The Traditional Knowledge Digital Library (TKDL) is a pioneering initiative of India, under the joint collaboration of the Council of Scientific and Industrial Research (CSIR) and Ministry of Ayurveda, Yoga & Naturopathy, Unani, Siddha, Sowa Rigpa and Homoeopathy (AYUSH), to prevent exploitation and to protect Indian traditional knowledge at Patent Offices worldwide. Traditional Knowledge (TK) is a valuable yet vulnerable asset to indigenous and local communities who depend on TK for their livelihood. To elucidate, the healthcare needs of more than 70% population and livelihood of millions of people in India is dependent on traditional medicine. Globally too there has been renewed attention and interest in the use of traditional medicine increasing its vulnerability to exploitation. The grant of a US patent to wound healing properties of turmeric flagged the danger of complacence in proactively guarding the traditional knowledge. The time, effort and money spent on revocation of turmeric patent at USPTO highlighted the need for putting in place a proactive mechanism for TK protection. The problem related to Indian TK is further compounded by the fact that India’s traditional medicinal knowledge exists in languages such as Sanskrit, Hindi, Arabic, Urdu, Tamil, and several others and often in ancient local dialects that are no longer in practice. Thus, the Indian TK even when documented is neither accessible nor understood by patent examiners at patent offices worldwide.

Traditional Knowledge Digital Library was conceptualized to overcome the language and format barrier by systematically and scientifically converting and structuring the available contents of the ancient texts – currently focussed on Indian Systems of Medicines i.e. Ayurveda, Siddha, Unani and Sowa Rigpa as well as Yoga practices - into five international languages, namely, English, Japanese, French, German and Spanish, with the help of information technology tools and an innovative classification system - Traditional Knowledge Resource Classification (TKRC). As on date, more than 4.24 lakh formulations/ practices have been transcribed into the TKDL database.

TKRC has structured and classified the Indian TK into several thousand subgroups for Ayurveda, Unani, Siddha and Yoga related terminology while correlating the same with modern terminology. The recognition of this unique classification -TKRC - enabled incorporation of about 200 sub-groups under A61K 36/00 in International Patent Classification instead of few sub-groups earlier available on medicinal plants under A61K 35/00, thus enhancing the quality of search and examination of prior art with respect to patent applications field in the area of traditional knowledge.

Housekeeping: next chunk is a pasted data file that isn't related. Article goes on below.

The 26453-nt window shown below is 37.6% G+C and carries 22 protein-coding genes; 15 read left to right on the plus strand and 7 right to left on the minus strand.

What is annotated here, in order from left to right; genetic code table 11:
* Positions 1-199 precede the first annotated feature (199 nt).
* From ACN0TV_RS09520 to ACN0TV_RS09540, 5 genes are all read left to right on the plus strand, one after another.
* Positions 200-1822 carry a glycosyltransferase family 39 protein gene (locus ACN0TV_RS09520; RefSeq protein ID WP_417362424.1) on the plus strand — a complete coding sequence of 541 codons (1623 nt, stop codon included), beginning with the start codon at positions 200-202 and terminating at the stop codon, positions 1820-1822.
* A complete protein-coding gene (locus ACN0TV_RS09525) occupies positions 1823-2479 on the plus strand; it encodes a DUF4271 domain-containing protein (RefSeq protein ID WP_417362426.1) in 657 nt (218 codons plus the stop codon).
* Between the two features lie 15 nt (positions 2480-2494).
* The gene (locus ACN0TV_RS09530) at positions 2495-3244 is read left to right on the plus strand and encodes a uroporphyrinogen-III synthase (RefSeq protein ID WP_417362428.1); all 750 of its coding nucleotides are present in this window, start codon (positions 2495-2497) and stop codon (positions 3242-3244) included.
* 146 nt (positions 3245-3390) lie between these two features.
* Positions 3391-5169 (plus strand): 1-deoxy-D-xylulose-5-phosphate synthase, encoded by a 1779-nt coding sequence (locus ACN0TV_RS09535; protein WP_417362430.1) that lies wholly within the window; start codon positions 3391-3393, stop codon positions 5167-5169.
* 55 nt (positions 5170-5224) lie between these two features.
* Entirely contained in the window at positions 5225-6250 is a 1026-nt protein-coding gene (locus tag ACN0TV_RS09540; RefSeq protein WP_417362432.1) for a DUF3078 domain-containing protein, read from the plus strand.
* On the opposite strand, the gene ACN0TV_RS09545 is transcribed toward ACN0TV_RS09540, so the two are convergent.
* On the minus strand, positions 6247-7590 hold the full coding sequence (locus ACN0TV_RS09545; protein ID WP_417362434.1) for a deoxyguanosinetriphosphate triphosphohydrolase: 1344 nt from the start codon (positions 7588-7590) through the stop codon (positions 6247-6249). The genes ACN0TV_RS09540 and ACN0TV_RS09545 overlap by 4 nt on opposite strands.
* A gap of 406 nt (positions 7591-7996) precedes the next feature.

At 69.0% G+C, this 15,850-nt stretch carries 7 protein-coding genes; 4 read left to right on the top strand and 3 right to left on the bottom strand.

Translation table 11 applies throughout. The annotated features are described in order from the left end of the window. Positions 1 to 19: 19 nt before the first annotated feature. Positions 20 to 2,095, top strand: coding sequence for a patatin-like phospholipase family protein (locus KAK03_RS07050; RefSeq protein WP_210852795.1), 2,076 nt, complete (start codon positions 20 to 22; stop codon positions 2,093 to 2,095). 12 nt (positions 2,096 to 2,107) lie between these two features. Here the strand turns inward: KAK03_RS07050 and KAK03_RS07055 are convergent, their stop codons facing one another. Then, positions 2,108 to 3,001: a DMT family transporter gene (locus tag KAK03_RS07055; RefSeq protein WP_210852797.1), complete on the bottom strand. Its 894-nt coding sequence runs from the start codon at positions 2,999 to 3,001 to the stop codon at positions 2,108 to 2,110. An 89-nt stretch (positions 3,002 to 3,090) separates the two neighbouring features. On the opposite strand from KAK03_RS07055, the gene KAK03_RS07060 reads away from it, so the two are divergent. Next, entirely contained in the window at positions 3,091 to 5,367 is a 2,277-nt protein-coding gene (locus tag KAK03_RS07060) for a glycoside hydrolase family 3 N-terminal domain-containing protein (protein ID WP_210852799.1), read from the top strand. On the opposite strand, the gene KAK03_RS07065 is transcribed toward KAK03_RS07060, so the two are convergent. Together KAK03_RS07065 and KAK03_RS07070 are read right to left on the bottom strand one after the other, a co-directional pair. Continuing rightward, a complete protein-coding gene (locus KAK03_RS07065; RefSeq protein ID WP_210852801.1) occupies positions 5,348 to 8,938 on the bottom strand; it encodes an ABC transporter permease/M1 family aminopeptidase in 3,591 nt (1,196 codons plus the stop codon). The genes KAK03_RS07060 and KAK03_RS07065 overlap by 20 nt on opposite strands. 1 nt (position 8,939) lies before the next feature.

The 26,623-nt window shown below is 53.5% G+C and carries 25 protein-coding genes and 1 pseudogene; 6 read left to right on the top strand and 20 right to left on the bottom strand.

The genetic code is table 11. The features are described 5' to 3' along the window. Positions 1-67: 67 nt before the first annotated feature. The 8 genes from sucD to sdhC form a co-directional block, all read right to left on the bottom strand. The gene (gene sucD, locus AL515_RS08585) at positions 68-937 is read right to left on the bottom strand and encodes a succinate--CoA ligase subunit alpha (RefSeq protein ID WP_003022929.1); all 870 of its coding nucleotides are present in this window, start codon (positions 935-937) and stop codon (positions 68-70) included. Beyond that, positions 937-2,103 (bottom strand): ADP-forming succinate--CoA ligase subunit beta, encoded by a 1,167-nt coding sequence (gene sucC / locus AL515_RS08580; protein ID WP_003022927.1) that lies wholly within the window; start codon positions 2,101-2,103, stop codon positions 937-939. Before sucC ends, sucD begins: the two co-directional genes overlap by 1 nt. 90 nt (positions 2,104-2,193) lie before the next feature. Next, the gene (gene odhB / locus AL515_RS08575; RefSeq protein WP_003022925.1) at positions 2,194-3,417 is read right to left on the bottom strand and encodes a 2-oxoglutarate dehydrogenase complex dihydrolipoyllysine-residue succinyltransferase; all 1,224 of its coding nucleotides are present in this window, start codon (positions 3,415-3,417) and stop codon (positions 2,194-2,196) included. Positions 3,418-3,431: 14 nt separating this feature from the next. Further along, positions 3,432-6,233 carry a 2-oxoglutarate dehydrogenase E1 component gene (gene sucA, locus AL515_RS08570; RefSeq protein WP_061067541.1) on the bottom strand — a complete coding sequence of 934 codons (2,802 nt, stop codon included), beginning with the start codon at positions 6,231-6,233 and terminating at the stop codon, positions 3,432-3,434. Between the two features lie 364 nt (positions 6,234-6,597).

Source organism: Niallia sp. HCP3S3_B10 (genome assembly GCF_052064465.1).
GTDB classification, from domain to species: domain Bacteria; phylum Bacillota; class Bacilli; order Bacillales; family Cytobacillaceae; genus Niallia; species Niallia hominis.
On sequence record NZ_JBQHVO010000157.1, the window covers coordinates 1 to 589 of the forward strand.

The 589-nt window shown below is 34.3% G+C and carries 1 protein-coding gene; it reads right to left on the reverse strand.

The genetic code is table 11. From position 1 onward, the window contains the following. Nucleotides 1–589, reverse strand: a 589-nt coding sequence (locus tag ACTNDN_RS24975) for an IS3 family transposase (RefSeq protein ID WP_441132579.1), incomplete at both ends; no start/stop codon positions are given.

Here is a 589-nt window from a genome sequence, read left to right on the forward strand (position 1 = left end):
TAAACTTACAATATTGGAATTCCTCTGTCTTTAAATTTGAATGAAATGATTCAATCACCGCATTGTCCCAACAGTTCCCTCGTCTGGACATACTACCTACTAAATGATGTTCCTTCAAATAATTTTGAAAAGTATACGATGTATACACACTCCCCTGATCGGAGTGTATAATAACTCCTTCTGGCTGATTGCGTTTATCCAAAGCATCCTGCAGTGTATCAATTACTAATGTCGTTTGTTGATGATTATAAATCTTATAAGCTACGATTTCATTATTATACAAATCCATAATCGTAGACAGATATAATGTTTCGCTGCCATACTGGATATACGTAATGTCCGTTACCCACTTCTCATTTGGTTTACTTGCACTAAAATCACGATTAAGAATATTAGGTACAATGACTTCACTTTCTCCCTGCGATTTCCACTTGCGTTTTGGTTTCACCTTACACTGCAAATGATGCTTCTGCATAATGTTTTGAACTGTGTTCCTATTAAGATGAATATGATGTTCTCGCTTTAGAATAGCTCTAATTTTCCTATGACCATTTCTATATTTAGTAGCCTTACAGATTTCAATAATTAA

TKDL has also set international specifications and standards for setting up of TK databases based on TKDL specifications. This was adopted in 2003 by the Committee in fifth session of the Intergovernmental Committee (IGC) of World Intellectual Property Organization (WIPO) on Intellectual Property and Genetic Resources, Traditional Knowledge and Expression of folklore.

TKDL technology integrates diverse disciplines such as Ayurveda, Unani, Siddha, Sowa Rigpa and Yoga, and languages such as Sanskrit, Arabic, Urdu, Persian, Tamil, English, Japanese, Spanish, French, German, and traditional knowledge with modern science & modern medicine. Currently, TKDL contains information from books of Indian Systems of Medicine, which are available in open domain and can be sourced by any individual/organization at national/ international level. TKDL is an innovative tool that acts as a bridge between these books (prior art) and patent examiners.

At present, as per the approval of Cabinet Committee on Economic Affairs, access of TKDL is available to fifteen Patent Offices (European Patent Office, United State Patent & Trademark Office, Japan Patent Office, United Kingdom Patent Office, Canadian Intellectual Property Office, German Patent Office, Intellectual Property Australia, Indian Patent Office, Chile Patent Office, Intellectual Property Corporation of Malaysia, Rospatent- Intellectual Property Office of Russia, Peru Patent Office, Spanish Patent and Trademark Office) and Danish Patent and Trademark Office, National Industrial Property Institute, France), under TKDL Access (Non-disclosure) Agreement. As per the terms and conditions of the Access agreement, examiners of patent office can utilize TKDL for search and examination purposes only and cannot reveal the contents of TKDL to any third party unless it is necessary for the purpose of citation. TKDL Access Agreement is unique in nature and has in-built safeguards on non-disclosure to protect India’s interest against any possible misuse.

In addition, pre-grant oppositions and third party observations are filed at various Patent Offices globally, along with prior-art evidences from TKDL. Significant impact has already been realized. So far, 271 patent applications have either been set aside/ withdrawn/ amended, based on the prior art evidences present in the TKDL database with minimal costs and without expending undue time and effort. This is noteworthy considering APEDA had to spend about seven crores towards only legal fee for getting few claims of Basmati rice patent revoked.

TKDL is the first of its kind prior-art database of traditional knowledge globally, and has proven to be an effective deterrent against bio-piracy. While being recognized internationally as a unique effort, TKDL has set a benchmark in TK protection around the world, by demonstrating the advantages of proactive action and the power of strong deterrence. Focus is on deterrence and in preventing the erroneous grant of patents by ensuring access to TK related prior art for patent examiners without restricting the use of traditional knowledge.

For further query on TKDL and Access Agreement (for Patent Offices), contact:
Head, CSIR-Traditional Knowledge Digital Library Unit (email: